Yet, although McClure remembered the past and enjoyed telling about it, like Oswald he did not let it cripple his present or confine him. As Woodress accurately notes, McClure "was always the incurable optimist" ("Pre-eminent Magazine Genius" 191), and he always found things to do, whether it was a new book project, a speaking tour, or investigative travel abroad. Cather was quite familiar with McClure's way of dealing with the past, for Elizabeth Shepley Sergeant noted that a passage in McClure's autobiography in which McClure "abruptly" left behind his past self and "decided to live in the present," with "hardly . . . a farewell look," "might have come out of a novel" by Cather (125). Cather must have sensed in 1924 that if and when Hattie died, S. S. would not fold but would instead carry on. If a steamship company had offered him a position in Alaska, he probably would have taken it.
The most striking difference between the Henshawes and the McClures (besides the fact that the McClures had children), is that Hattie until the end of her life continued to express her love for her husband in their private letters (see, for instance, her letter of 24 June 1924). It is unknown whether she harbored bitterness toward S. S. and regrets about the past decisions that had led to their poverty and rootlessness. But Cather, of course, could not have known the inner life of this couple in 1925 when she began to write My Mortal Enemy; she would have seen only its pathetic exterior and speculated on the basis of what she observed.
What difference, then, does it make in our interpretation of My Mortal Enemy and our understanding of Cather's life and professional development to know the probable real-life models for the Henshawes, Aunt Lydia, John Driscoll, and Nellie Birdseye? Chiefly, I believe, such knowledge serves to confirm and support many previous hypotheses and suppositions about the meaning of this novel and what Cather was going through at this point in her life.
As we have seen, to a great extent Willa Cather's relationship with S. S. McClure and his wife clearly went through the first three stages that Nellie Birdseye went through with the Henshawes: idealization, disillusionment, and pity. But this was not to be Cather's final attitude toward her mentor and friend, S. S. McClure. Susan Rosowski has insightfully argued that Nellie Birdseye in the final section of the novel "moves beyond the simplistic romanticism of her youth and the subsequent, equally simplistic disillusionment of her adolescence to a complex attitude of human understanding" (145). The same was true, I believe, for Cather with McClure. The ways in which Cather portrays Oswald's and Myra's attitudes toward the past supports Michael Murphy's contention that Cather "does not reject the present" but does "reject both that unreal present devoid of a past, and that nostalgic clinging to a past which excludes full acceptance of the present" (81). In a similar way, Cather came to view both Hattie's and S. S. McClure's relationship with the past as worthy of emulation, and I believe she wanted to apply this lesson not only to her relationship with him but also with other idols of her past. In 1925 Cather, like Nellie, wished—and needed—to break free of certain idolatries of her past yet also to reconcile with them and not feel angry about how they had disappointed her; it is this reconciliation that Cather was seeking as she wrote My Mortal Enemy.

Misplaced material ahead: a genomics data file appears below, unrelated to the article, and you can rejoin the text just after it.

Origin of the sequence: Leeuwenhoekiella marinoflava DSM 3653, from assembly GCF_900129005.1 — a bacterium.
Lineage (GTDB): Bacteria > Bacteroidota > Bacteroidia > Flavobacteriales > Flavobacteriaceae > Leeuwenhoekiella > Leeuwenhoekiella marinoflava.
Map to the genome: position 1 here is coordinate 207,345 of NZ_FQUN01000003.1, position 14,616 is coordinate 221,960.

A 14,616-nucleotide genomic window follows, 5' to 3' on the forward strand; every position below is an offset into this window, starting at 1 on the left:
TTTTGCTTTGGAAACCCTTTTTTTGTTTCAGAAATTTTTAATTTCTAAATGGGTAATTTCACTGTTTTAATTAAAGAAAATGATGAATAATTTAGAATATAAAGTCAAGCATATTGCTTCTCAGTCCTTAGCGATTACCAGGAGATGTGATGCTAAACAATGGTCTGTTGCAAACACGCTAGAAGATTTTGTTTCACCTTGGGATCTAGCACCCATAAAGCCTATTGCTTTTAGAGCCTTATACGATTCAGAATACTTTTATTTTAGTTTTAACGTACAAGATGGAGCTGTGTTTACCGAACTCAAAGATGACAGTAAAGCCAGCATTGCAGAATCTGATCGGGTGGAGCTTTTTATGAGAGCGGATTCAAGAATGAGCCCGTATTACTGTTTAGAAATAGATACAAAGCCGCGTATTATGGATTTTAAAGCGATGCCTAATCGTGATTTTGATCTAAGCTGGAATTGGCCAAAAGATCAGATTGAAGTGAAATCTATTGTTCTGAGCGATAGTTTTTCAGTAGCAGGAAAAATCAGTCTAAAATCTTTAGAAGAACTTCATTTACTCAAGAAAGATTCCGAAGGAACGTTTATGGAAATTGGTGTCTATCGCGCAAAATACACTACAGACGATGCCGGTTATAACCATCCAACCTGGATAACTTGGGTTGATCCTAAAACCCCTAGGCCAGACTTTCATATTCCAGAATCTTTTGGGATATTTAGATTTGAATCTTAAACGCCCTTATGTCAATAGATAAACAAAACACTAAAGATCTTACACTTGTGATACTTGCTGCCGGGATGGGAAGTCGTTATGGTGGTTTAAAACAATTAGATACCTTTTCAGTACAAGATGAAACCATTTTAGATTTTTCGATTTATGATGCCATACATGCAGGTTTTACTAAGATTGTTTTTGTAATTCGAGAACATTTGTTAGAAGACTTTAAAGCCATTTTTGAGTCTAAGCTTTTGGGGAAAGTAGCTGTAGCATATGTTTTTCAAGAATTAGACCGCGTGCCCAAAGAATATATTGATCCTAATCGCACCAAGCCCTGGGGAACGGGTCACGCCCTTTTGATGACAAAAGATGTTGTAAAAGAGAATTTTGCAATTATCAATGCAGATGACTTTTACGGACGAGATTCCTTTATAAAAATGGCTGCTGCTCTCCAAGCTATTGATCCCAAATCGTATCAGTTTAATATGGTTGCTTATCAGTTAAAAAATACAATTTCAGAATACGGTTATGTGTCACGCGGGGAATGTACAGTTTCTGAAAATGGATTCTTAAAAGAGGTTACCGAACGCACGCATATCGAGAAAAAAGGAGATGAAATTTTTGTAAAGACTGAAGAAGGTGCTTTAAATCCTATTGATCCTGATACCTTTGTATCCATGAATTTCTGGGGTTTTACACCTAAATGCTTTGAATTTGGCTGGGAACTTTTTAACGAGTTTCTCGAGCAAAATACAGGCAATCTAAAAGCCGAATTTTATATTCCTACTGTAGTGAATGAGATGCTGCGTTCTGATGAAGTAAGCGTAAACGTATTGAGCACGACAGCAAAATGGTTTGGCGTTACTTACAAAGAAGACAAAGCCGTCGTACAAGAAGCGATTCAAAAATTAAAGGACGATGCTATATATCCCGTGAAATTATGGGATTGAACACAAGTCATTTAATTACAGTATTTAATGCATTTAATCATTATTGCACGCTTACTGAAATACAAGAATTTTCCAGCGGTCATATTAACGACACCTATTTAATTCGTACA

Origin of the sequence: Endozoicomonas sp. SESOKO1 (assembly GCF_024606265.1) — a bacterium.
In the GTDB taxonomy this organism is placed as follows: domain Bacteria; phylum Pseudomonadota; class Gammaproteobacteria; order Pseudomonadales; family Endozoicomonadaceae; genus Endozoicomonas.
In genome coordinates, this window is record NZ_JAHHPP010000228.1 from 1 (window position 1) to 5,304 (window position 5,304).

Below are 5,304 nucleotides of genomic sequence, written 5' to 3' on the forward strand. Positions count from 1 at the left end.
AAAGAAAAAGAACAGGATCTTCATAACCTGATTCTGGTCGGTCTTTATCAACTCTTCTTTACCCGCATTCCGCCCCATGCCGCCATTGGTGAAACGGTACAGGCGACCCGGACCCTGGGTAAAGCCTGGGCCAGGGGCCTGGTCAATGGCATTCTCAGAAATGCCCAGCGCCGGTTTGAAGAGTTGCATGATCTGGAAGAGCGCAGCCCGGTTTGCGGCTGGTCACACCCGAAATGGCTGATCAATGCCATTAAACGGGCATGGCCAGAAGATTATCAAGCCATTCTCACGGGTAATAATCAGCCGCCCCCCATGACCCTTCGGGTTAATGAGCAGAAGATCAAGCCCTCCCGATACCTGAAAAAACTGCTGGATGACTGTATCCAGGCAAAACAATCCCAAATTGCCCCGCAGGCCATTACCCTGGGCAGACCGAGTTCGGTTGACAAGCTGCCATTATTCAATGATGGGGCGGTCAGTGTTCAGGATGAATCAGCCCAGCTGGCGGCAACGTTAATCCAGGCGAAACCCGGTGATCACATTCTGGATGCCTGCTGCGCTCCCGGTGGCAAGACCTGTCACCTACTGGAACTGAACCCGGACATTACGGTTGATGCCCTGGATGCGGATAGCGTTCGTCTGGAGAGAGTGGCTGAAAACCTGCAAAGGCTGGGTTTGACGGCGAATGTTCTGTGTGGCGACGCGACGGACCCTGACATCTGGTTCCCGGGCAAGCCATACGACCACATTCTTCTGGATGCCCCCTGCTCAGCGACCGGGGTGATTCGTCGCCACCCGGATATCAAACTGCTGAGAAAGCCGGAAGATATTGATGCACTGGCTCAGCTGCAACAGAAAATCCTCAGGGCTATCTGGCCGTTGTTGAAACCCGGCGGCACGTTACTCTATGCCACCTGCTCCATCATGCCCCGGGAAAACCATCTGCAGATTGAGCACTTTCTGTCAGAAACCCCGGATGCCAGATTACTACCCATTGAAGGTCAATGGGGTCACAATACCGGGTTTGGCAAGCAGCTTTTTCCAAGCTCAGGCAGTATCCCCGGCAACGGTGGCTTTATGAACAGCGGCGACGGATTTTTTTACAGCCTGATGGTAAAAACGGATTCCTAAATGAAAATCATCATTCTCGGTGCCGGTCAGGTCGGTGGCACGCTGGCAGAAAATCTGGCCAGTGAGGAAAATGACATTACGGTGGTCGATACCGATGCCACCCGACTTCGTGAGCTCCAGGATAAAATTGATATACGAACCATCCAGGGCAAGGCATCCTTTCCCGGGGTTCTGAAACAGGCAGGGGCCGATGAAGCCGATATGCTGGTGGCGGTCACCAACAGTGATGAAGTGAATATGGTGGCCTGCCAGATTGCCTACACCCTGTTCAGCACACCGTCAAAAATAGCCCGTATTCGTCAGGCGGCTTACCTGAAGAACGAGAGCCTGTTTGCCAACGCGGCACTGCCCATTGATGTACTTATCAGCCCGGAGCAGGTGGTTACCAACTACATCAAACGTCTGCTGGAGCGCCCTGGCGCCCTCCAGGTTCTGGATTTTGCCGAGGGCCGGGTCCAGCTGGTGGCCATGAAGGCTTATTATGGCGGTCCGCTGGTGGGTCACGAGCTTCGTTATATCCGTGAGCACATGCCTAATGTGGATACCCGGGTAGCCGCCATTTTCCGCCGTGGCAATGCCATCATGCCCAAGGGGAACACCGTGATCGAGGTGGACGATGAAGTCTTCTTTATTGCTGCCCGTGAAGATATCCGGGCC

Cather could have easily, like Myra, become bitter toward McClure and resentful of the way he had stifled her career, consuming herself with "what ifs" about the past. But Cather clearly did not want to be like Myra, possessing a "violent nature" that, in turning against her idolatries, destroyed herself. Instead, she found a way to reconcile her idol and her past with him with his reality in the present, so that, unlike Myra, she would be able to move forward and not be alone—both physically and mentally—with her memories of him at the end of her life. She, like Nellie, eventually "reach[ed] a perspective of understanding and compassion" (146). Even after she psychologically broke S. S. McClure's spell on her with My Mortal Enemy, she continued to show her affection for him: her 1931 subscription to Ida Tarbell's fund to support him and her public embrace of him on stage in 1944, when she and McClure both received awards from the National Institute of Arts and Letters, clearly indicate her warm feelings. And if anyone had challenged McClure's right to his own version of the past or criticized him for his affairs with various women, Cather, like Nellie, would undoubtedly have defended him.